Archive for the ‘Parents’ garden’ Category

June 20th 2011: Harvest Monday
June 20, 2011

Overall, the last two months were very stressful, because of personal, family, work and study issues… the gardens are a way for me to relax. And now I’m back to show off my harvest! Thank to Daphne from Daphne’s Dandelions for hosting Harvest Monday!

In the parents’ garden, most of the Asian greens, radishes and lettuce are out and have been replaced by the summer crops: hot peppers, beans, tomatoes of course, but also cape gooseberries and tomatillos, both of which I’m trying for the first time this year. The cape gooseberries are a little behind, but the tomatillos are starting to set fruits. Tomatoes look okay so far, the weather during the last ten days wasn’t ideal for them, but most are flowering, some started to set fruit. I’ll post some pictures soon. No harvest from the balcony this week, the parents’ garden provided more than enough.

Potatoes! approx. 1 kilo from one plant


4,3 kg strawberries from the strawberry field were mostly dehydrated or made into jam

Cherries from my parents' tree were dehydrated or canned

Radish pods. Lots of them, more than 0,5 kg (one pound). These plants are really, really productive, unfortunately I had to throw half of them out because they took up so much space. It seems like they are slowing down anyway

The snow peas are grown on a space of maybe 1-1,5m² and produce about 1-2 pounds per week - and that's only the pods that I find! I wasn't very careful with staking, so the plants are just a tangled mess, but productive anyway. And the taste? Wonderful!

Mizuna, already chopped up and packed for storing in the fridge. Unlike other Asian greens, it goes bad pretty quickly, so using it before it spoils is quite a challenge - especially if you harvested 5 kilos over the last 10 days! Mizuna grows on a 0,5-1m² plot and by now I harvested probably half of it.

I cut some arugula before we'll throw it out due to bolting

Overall, I feel like I’m spending a lot of time in the garden – about 8-10 hours per week – and with my food – maybe another 8 hours per week. The whole washing, chopping, cooking, canning, dehydrating is fun, but time consuming. Anyhow, I now understand a little better what it means to feel a connection to your food.


Second Harvest 2011
May 2, 2011

Thank you guys so much for your comments last week! I really appreciate them! And thanks to Daphne from Daphne’s Dandelions for hosting Harvest Monday!

Last week I picked some cut-and-come-again lettuce from my balcony – the first balcony harvest this year! I took a picture with my phone but couldn’t find the SD card reader to transfer it to the computer… but let me tell you, it was delicious! I also harvested a lot from the parents garden. But like last year, the bok choy is already starting to bolt! We’ve had some warmer days about two or three weeks ago, then it got cold and rainy again – not exactly what I’d call bolting weather. Any advice on how to prevent bok choy from bolting?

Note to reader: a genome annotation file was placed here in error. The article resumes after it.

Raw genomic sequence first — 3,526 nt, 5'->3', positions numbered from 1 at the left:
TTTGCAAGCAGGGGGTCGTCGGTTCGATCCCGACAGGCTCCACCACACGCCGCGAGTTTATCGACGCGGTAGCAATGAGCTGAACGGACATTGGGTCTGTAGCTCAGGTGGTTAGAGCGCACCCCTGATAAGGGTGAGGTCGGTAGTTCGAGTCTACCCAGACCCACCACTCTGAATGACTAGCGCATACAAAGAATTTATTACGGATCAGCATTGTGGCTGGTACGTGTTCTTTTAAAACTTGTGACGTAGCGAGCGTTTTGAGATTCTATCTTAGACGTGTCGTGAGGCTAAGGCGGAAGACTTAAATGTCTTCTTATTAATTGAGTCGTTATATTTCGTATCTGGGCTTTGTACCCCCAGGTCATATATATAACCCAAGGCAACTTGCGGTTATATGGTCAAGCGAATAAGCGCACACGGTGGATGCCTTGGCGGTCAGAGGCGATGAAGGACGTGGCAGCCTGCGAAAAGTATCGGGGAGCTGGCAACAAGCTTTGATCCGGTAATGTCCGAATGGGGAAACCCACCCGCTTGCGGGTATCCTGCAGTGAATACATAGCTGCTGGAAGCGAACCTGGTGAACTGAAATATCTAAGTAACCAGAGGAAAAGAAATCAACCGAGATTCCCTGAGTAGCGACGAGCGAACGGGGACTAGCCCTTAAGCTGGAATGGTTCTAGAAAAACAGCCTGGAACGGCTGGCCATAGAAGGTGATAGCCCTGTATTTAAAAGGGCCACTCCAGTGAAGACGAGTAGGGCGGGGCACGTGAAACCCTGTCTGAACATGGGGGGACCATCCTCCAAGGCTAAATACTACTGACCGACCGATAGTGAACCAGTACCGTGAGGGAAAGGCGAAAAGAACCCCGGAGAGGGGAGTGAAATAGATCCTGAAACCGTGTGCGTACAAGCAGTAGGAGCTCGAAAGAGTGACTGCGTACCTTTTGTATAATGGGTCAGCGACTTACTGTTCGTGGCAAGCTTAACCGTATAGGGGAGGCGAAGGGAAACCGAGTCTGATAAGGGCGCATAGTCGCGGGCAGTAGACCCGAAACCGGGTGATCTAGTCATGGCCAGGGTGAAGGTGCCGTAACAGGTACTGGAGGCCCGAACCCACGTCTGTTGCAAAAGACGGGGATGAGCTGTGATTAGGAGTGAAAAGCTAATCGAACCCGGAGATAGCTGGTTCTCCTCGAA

Clockwise from behind/left: Wild garlic (Allium ursinum, a little hard to recognize from the small picture) for pesto, lovage for salad dressings, "Easter egg" radishes, bok choy, lilacs for sirup, Asian greens and rhubarb in the middle. Please ignore the mess in the background.

Easter Harvest
April 25, 2011

Harvest from my parents’ garden: some “easter egg” radishes, also rhubarb, chives, and in the back of the picture you can see a bowl of oriental greens – tatsoi, mustard “Red Giant” and komatsuna. I’m very happy that the garden is finally taking off!

I’m participating in Harvest Monday once again. Please go and check Daphne’s Dandelions for more harvests from around the world.

First Harvest of 2011
March 29, 2011

The harvest doesn’t come from the balcony, but my parents’ garden. They allowed me to plant some of their plots. So first we had to clean them. I told them not to turn over the soil, because I really don’t see the benefits of it. I mean, yes, of course I know them in theory, but more than anything else it’s a lot of work and it’s bad for your back (and we didn’t have compost anyway).

During the cleaning we dug up the Jerusalem artichokes. I took home about two kilo of them.


Jerusalem artichokes that overwintered in the soil (Dad's picture)

That was already two weeks ago. In the meantime, some plots were planted. Still nothing to harvest, but we went foraging around the backyard and found the following:

The blue colander is back!

It’s dandelions and bitter-cress! Dandelions (Taraxacum sect. Ruderalia) are best harvested right now (march/april). They taste great as salad or in soups. If the salad is too bitter for your taste, add a cooked potato. Large bitter-cress (Cardamine amara) is less famous than its relative watercress (Nasturtium officinale) but way easier to find. Both like wet soil. The taste of Cardamine amara is similar to garden cress (Lepidium sativum, they all belong to the cabbage family, Brassicaceae). If you go foraging, take the young and tender rosettes. Bitter-cress looks similar not only to watercress but also to Cardamine pratensis and Barbarea vulgaris. All of them are edible, but of course you’ll want to be sure what it is before you eat it.

It’s already tuesday, but I enter this post for Harvest Monday. Take a look at Daphne’s Dandelions to see more harvests from garden bloggers around the world!